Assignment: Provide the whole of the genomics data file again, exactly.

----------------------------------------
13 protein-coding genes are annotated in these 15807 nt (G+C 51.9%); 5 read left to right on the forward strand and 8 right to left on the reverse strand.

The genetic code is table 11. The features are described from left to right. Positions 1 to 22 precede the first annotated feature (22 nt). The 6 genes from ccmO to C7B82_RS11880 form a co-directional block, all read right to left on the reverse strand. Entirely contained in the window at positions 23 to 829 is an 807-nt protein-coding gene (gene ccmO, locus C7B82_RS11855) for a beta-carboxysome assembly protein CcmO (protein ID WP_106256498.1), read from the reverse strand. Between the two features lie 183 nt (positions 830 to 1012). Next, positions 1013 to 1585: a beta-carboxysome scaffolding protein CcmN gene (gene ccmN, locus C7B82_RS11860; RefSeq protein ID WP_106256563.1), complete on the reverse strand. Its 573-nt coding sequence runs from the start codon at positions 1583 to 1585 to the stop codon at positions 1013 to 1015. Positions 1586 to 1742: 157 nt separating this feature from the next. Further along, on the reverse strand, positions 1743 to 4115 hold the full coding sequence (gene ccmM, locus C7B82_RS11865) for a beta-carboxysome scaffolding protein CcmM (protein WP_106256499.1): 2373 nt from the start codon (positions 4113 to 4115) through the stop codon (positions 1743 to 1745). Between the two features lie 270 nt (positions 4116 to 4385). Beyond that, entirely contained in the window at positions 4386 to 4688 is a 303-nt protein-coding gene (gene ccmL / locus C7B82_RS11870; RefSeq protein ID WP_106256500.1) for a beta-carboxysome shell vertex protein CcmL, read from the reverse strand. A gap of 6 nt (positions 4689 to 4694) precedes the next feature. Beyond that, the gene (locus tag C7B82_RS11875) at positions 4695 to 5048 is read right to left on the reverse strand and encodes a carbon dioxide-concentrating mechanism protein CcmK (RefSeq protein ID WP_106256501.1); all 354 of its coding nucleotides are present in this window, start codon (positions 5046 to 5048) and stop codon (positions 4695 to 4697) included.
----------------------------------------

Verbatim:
13 protein-coding genes are annotated in these 15807 nt (G+C 51.9%); 5 read left to right on the forward strand and 8 right to left on the reverse strand.

The genetic code is table 11. The features are described from left to right. Positions 1 to 22 precede the first annotated feature (22 nt). The 6 genes from ccmO to C7B82_RS11880 form a co-directional block, all read right to left on the reverse strand. Entirely contained in the window at positions 23 to 829 is an 807-nt protein-coding gene (gene ccmO, locus C7B82_RS11855) for a beta-carboxysome assembly protein CcmO (protein ID WP_106256498.1), read from the reverse strand. Between the two features lie 183 nt (positions 830 to 1012). Next, positions 1013 to 1585: a beta-carboxysome scaffolding protein CcmN gene (gene ccmN, locus C7B82_RS11860; RefSeq protein ID WP_106256563.1), complete on the reverse strand. Its 573-nt coding sequence runs from the start codon at positions 1583 to 1585 to the stop codon at positions 1013 to 1015. Positions 1586 to 1742: 157 nt separating this feature from the next. Further along, on the reverse strand, positions 1743 to 4115 hold the full coding sequence (gene ccmM, locus C7B82_RS11865) for a beta-carboxysome scaffolding protein CcmM (protein WP_106256499.1): 2373 nt from the start codon (positions 4113 to 4115) through the stop codon (positions 1743 to 1745). Between the two features lie 270 nt (positions 4116 to 4385). Beyond that, entirely contained in the window at positions 4386 to 4688 is a 303-nt protein-coding gene (gene ccmL / locus C7B82_RS11870; RefSeq protein ID WP_106256500.1) for a beta-carboxysome shell vertex protein CcmL, read from the reverse strand. A gap of 6 nt (positions 4689 to 4694) precedes the next feature. Beyond that, the gene (locus tag C7B82_RS11875) at positions 4695 to 5048 is read right to left on the reverse strand and encodes a carbon dioxide-concentrating mechanism protein CcmK (RefSeq protein ID WP_106256501.1); all 354 of its coding nucleotides are present in this window, start codon (positions 5046 to 5048) and stop codon (positions 4695 to 4697) included.